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Thursday, May 30, 2024
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Redevelopment Projects and Agencies in Jeopardy

Observers say the Dec. 29 California Supreme Court ruling, upholding state lawmakers’ dismantling of more than 400 redevelopment agencies, clouds the financing picture not only for a proposed downtown San Diego Chargers stadium, but likely dozens of other smaller-profile projects throughout the county.

“Everything is confused right now,” said Kim Kilkenny, executive board chairman of Centre City Development Corp., also known as CCDC, which oversees downtown redevelopment for the City of San Diego. “But my view is that projects where we have existing obligations are not going to be affected.”

Safe for now, he said, are downtown projects in which the city has committed funding through agreements with other parties. Those include a planned makeover of Horton Plaza, where the city is developing a new public square park with retailer Westfield Group; ongoing “quiet zone” improvements aimed at curbing train noise; and the conversion of a former office building into a homeless services center.

The future of CCDC itself is uncertain. While the state ruling means the City of San Diego’s general Redevelopment Agency would have to be dismantled starting in February, Kilkenny said it will be up to the “successor agency” — in this case, City Council — to decide whether to retain CCDC as the city’s designated downtown agent for project oversight.

What’s at stake long-term are public infrastructure projects countywide, related to parks, roads, sidewalks and other infrastructure, where redevelopment money is often used to spur ripple development by the private sector. In downtown San Diego, officials were once hoping to replicate the public-private effort that built Petco Park, home to baseball’s San Diego Padres, in developing a nearby Chargers stadium.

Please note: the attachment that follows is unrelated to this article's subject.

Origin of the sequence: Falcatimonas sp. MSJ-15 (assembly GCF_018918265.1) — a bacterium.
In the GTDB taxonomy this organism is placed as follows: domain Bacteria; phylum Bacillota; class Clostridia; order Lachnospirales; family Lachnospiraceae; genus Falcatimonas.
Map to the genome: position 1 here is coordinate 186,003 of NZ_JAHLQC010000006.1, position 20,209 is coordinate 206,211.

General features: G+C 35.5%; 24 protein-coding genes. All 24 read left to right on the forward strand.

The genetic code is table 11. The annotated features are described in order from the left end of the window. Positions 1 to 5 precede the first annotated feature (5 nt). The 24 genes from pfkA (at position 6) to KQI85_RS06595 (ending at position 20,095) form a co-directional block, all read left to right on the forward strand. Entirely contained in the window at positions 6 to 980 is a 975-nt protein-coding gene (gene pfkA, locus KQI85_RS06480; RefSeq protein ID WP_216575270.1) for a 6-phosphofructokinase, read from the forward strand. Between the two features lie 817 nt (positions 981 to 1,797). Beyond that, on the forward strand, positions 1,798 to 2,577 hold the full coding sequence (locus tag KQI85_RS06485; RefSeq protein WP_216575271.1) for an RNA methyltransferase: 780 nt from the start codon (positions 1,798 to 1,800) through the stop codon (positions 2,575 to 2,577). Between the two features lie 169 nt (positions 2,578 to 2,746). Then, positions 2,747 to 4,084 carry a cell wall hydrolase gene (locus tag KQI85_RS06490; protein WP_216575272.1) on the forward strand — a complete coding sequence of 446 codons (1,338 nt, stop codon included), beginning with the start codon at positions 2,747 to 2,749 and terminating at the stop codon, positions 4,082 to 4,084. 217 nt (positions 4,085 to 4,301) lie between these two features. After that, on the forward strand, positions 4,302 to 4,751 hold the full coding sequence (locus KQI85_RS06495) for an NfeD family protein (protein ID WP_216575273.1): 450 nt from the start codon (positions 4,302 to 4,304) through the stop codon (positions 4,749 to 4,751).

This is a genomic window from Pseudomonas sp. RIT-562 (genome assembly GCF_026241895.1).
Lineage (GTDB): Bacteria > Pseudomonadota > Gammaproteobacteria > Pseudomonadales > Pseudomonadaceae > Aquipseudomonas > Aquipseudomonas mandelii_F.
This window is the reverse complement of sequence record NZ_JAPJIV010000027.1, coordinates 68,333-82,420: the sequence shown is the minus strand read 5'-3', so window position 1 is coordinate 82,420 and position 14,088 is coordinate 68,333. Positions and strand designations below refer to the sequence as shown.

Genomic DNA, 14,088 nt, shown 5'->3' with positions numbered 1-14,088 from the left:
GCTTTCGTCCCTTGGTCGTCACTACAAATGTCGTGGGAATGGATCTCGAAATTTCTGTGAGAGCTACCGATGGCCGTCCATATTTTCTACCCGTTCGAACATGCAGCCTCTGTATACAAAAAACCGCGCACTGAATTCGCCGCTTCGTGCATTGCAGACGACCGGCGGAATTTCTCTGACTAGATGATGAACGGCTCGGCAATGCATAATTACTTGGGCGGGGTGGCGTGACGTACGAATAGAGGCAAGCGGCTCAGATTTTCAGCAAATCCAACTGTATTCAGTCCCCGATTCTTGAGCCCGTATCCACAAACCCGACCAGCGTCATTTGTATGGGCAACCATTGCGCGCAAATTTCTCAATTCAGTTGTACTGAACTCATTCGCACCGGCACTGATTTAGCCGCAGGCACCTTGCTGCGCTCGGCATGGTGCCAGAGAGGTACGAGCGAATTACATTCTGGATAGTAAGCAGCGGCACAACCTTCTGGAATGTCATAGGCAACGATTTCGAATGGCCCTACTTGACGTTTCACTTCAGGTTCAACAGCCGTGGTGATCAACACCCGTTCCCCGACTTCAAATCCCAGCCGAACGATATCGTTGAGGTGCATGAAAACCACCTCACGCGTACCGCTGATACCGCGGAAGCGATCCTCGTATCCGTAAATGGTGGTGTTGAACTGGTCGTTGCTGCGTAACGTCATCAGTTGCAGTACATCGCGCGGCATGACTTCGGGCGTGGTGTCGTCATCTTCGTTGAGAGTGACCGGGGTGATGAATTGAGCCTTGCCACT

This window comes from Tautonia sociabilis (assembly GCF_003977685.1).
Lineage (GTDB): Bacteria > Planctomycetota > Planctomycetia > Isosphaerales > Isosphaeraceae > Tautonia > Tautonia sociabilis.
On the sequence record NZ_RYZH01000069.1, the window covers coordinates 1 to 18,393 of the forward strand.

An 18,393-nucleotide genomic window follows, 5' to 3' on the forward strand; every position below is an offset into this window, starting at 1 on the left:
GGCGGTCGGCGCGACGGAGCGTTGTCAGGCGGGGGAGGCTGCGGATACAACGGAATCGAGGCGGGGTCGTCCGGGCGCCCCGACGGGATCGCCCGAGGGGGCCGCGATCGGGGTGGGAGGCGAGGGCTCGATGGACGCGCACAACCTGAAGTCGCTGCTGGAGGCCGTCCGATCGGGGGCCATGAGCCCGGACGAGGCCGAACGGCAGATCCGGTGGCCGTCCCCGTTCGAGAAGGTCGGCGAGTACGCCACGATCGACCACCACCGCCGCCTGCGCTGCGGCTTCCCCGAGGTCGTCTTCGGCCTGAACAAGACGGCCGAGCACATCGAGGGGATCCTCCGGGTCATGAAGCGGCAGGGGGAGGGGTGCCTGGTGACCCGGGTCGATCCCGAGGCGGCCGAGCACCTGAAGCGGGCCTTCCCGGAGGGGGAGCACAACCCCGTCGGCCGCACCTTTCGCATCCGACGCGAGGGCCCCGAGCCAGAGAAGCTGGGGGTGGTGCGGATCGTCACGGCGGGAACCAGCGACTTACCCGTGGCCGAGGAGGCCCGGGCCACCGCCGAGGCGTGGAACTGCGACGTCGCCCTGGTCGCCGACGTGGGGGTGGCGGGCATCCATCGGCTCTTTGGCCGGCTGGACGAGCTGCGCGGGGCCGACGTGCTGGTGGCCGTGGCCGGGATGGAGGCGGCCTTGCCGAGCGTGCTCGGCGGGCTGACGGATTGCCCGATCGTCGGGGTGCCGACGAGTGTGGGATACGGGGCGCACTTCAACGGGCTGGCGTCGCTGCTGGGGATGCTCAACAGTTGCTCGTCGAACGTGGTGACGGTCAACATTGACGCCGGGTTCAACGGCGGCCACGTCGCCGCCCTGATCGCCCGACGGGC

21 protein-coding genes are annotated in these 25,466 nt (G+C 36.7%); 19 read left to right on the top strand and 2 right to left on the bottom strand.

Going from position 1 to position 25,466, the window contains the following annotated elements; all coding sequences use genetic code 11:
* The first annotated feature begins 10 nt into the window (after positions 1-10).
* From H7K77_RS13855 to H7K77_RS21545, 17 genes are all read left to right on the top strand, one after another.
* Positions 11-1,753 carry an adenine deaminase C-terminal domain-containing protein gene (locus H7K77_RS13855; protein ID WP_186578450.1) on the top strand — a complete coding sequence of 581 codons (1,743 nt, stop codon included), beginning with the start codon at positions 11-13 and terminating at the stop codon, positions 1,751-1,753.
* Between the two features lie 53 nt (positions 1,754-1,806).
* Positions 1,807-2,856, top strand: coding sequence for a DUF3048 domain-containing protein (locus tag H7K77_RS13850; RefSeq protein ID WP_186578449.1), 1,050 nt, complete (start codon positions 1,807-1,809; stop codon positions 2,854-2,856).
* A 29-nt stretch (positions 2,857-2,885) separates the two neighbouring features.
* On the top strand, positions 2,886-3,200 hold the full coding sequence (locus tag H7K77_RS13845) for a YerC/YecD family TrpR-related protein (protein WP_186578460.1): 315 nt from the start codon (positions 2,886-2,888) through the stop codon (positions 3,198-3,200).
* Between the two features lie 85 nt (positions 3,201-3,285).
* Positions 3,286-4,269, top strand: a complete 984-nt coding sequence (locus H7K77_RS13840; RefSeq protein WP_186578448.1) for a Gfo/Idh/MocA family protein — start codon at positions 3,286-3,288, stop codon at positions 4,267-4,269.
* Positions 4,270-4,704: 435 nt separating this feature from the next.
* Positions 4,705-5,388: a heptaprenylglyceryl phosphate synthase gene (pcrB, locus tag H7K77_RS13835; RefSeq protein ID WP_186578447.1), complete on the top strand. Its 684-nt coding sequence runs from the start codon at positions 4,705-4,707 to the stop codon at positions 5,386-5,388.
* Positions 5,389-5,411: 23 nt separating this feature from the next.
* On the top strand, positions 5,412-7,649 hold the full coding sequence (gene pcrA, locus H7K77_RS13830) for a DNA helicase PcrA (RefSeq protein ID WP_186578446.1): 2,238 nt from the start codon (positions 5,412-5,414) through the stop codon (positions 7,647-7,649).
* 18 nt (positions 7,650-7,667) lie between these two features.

Planning for Worst Case Scenario

Chargers special counsel Mark Fabiani said the looming demise of redevelopment agencies had figured into the team’s stadium planning well before the December court ruling.

“We had assumed since last fall, when the governor and Legislature acted, that redevelopment money would be unavailable to us downtown,” Fabiani said in an email. “This is because it seemed clear that, one way or another, the state was going to get its hands on the redevelopment funds.

“Even if the Supreme Court ruled the other way, our operating assumption was that the state would find another way to restrict those funds — at the very least tying up redevelopment in confusion and court proceedings for quite some time,” he added.

The situation earlier led the Chargers to propose a combination downtown stadium and convention center expansion, which would not be solely dependent on redevelopment dollars. However, city officials have so far not formally supported the combo proposal, standing by plans for a stand-alone, $520 million convention center expansion, to be funded in part by increased hotel tax collections, subject to hoteliers’ approval of an assessment district.

San Diego Mayor Jerry Sanders is working with a city consultant, as well as the county and Chargers, to examine other possible funding mechanisms for a stadium.

Responding to the Supreme Court ruling, Sanders also said the city will “begin working immediately” with state legislators to pass new laws allowing for community reinvestment programs. He said redevelopment agencies have been “an incredibly effective tool” for eliminating blight, increasing the affordable housing supply and creating jobs.

“This is a sad day for San Diego,” Sanders said in a Dec. 29 statement. “Plain and simple, this money grab by the governor will have severe negative impacts on our neighborhoods and our economy for decades to come.”

Waterfront Improvements Proceeding

Port of San Diego spokesman John Gilmore said the redevelopment agency situation will not impact the first phase of improvements to the North Embarcadero waterfront district, where work formally began on Jan. 5.

However, redevelopment funding for future Embarcadero-related projects, which were to be done by the port district in partnership with the cities of San Diego, Chula Vista, National City, Imperial Beach and Coronado, may not be available and alternative funding would need to be secured.

Gilmore said there could be “financial holes to fill” for port-assisted developments, including portions of the convention center project, future phases of the Embarcadero improvements, a fire station planned for the Chula Vista bay front, and possibly other smaller projects in National City, Imperial Beach and Coronado.

Under language of the state law passed in 2011, redevelopment agencies during the next several months will undergo a potentially complex winding-down process. That will include transferring the debt and assets of the agencies to other government entities.

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